From your feedback it looks like you enjoyed our newsletters about Jacko Fossett, so here’s another short biography of another famous clown this time far from Manchester. We head to Russia and the fantastic Yuri Nikulin.
Born: 18th December 1921
Deceased: 21st August 1997
Yuri Nikulin was a Russian film actor, comedian, mime, and circus clown who was also Artistic Director of Moscow Circus and popular TV show host.
He was born Yuri Vladimirovich Nikulin on December 18, 1921, in the town of Demidov, Smolensk province, Central Russia. His father, Vladimir Andreevich Nikulin, was a writer and director who worked for theater and circus. Yuri Nikulin inherited his fathers talents and had a dream of becoming an actor.
The Second World War changed his plans as he was drafted in the Soviet Army in 1939 and served in a tank unit until 1946. After the war he came out a changed man. He could not get in any Soviet acting school for a few years, until he went to the Moscow Circus. There he was admitted after presenting a pantomime as a clown. He graduated from the Circus School in 1950, and started his career as a clown at the Moscow State Circus.

Yuri Nikulin became best known for his roles in the comedies from director Leonid Gaidai. Their collaboration from 1961 to 1971 was one of the most productive actor-director partnerships in the history of Russian film. Their comedies were the highest-grossing box office hits ever in Russia and the former Soviet Union with the admissions of 222,800,000 in the first 15 months. The Diamond Arm (1969) was the #1 top grossing Russian box office hit ever with theatrical admissions over 76,700,000 in the Soviet Union in 1969. In a 1995 national poll in Russia, The Diamond Arm (1969), starring Yuri Nikulin was voted the best Russian comedy ever.
Nikulin’s effortless style and precise delivery, as well as his mastery of timing and his hilarious masks made him an outstanding comedian, arguably the best Russian comedian ever. Nikulin showed his range in a variety of genres from slapstick comedy to romance and war drama. His most popular film partners were Georgiy Vitsin, Evgeniy Morgunov, Natalya Varley, Rolan Bykov, Anatoliy Papanov, Sergey Filippov, Mikhail Pugovkin, Aleksandr Demyanenko, Leonid Kuravlyov, Andrey Mironov, Evgeniy Evstigneev, Vasiliy Shukshin, Vyacheslav Tikhonov, Sergey Bondarchuk, Nikolay Burlyaev, Viktor Pavlov, Boris Novikov, Vladimir Etush, Saveliy Kramarov, Nikolay Grinko, and many other notable Russian actors.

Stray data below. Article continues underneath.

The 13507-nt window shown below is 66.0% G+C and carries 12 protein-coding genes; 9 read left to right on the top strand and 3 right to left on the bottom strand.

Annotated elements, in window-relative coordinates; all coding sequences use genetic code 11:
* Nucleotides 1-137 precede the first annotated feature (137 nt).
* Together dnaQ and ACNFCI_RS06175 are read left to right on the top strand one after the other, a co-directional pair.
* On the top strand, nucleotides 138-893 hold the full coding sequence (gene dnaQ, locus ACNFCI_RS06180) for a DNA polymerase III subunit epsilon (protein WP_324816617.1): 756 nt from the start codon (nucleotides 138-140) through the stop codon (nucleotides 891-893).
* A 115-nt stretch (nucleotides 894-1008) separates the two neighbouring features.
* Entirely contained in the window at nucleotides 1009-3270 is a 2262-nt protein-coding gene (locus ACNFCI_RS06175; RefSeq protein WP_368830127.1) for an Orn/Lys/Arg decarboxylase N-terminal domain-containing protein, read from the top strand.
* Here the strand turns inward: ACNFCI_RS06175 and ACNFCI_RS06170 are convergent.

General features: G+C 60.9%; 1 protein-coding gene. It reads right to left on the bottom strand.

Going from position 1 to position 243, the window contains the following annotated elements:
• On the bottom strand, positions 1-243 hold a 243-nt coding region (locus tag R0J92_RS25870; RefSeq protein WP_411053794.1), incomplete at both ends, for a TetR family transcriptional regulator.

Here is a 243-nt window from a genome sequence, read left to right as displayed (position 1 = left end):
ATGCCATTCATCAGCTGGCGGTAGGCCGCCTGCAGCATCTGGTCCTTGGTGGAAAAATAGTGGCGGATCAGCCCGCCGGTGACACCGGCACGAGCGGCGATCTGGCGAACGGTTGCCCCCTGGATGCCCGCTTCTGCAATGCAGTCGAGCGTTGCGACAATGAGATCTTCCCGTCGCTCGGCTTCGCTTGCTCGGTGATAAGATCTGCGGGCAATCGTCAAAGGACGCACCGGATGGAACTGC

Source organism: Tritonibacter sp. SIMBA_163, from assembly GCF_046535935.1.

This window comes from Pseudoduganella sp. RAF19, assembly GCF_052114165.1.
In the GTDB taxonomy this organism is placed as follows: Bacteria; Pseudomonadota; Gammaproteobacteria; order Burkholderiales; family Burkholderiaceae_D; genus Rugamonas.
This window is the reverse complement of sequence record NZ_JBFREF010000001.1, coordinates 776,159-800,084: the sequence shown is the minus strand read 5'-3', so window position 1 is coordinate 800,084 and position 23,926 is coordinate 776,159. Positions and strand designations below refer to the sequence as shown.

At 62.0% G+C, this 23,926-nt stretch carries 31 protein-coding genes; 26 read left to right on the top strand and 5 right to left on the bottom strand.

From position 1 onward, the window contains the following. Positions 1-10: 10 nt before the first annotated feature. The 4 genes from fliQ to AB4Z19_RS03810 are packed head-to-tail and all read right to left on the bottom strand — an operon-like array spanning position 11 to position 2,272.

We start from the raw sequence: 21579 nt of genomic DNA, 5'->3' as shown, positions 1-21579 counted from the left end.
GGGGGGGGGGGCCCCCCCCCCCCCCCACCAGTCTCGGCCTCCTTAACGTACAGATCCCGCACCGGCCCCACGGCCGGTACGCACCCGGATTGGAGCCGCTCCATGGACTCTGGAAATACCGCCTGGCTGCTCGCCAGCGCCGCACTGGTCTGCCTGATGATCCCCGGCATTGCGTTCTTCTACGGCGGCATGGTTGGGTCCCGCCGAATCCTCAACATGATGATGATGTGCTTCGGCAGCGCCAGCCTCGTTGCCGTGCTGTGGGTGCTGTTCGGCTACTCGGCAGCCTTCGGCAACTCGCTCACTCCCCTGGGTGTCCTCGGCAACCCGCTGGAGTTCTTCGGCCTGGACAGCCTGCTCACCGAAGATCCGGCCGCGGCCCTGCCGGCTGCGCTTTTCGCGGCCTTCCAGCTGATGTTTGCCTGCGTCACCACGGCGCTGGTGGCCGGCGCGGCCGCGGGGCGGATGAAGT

Yuri Nikulin received popular and critical acclaim for his leading and supporting roles in such films as ‘Andrei Rublev’ (1961) by director Andrei Tarkovsky, They Fought for Their Country (1975) by director Sergey Bondarchuk, ‘Stariki-razboyniki’ (1971) by director Eldar Ryazanov, ‘Chuchelo’ (1983) by director Rolan Bykov, ‘Kogda derevya byli bolshimi’ (1961) by director Lev Kulidzhanov, ’12 stulev’ by director Leonid Gaidai, ‘Dvadtsat dney bez voiny’ (1976) by director Aleksey German, and many other memorable works in film. Nikulin’s recording of the theme song from The Diamond Arm (1969), especially his delivery of such lines as “We care less” and “We are fearless” made it a popular hit in the 60s and 70s Soviet Union.
Nikulin was among very few comedians who could continue laughing in the face of the Soviet system without any fear of being punished. Even the toughest hard-liners knew that without his humor the everyday life of many millions would be totally unbearable. His genuine talent endured the country’s worst times with a smile. He could make people smile anytime and anywhere; even after the collapse of the Soviet Union, when the bloody communism was replaced with the no less bloody Russian capitalism. During the 1990s Nikulin hosted ‘Bely Popugai’ (aka.. White Parrot), a hilarious TV show where he gathered the crème de la crème of Russian comedians.
The Moscow State Circus on Tsvetnoi Bulevard was the main workplace for Yuri Nikulin, where he had a career spanning about 50 years. He was awarded the honorable title of the National Artist and received numerous decorations for his achievements as an actor. Yuri Nikulin died after an open heart surgery, on August 21, 1997, in Moscow, and was laid to rest in the Novodevichy Monastery Cemetery, among the tombs of Anton Chekhov, Mikhail A. Bulgakov, Nikolay Gogol, Nikita Khrushchev, Sergey Bondarchuk, Anatoliy Papanov, and other Russian culture luminaries and historic figures.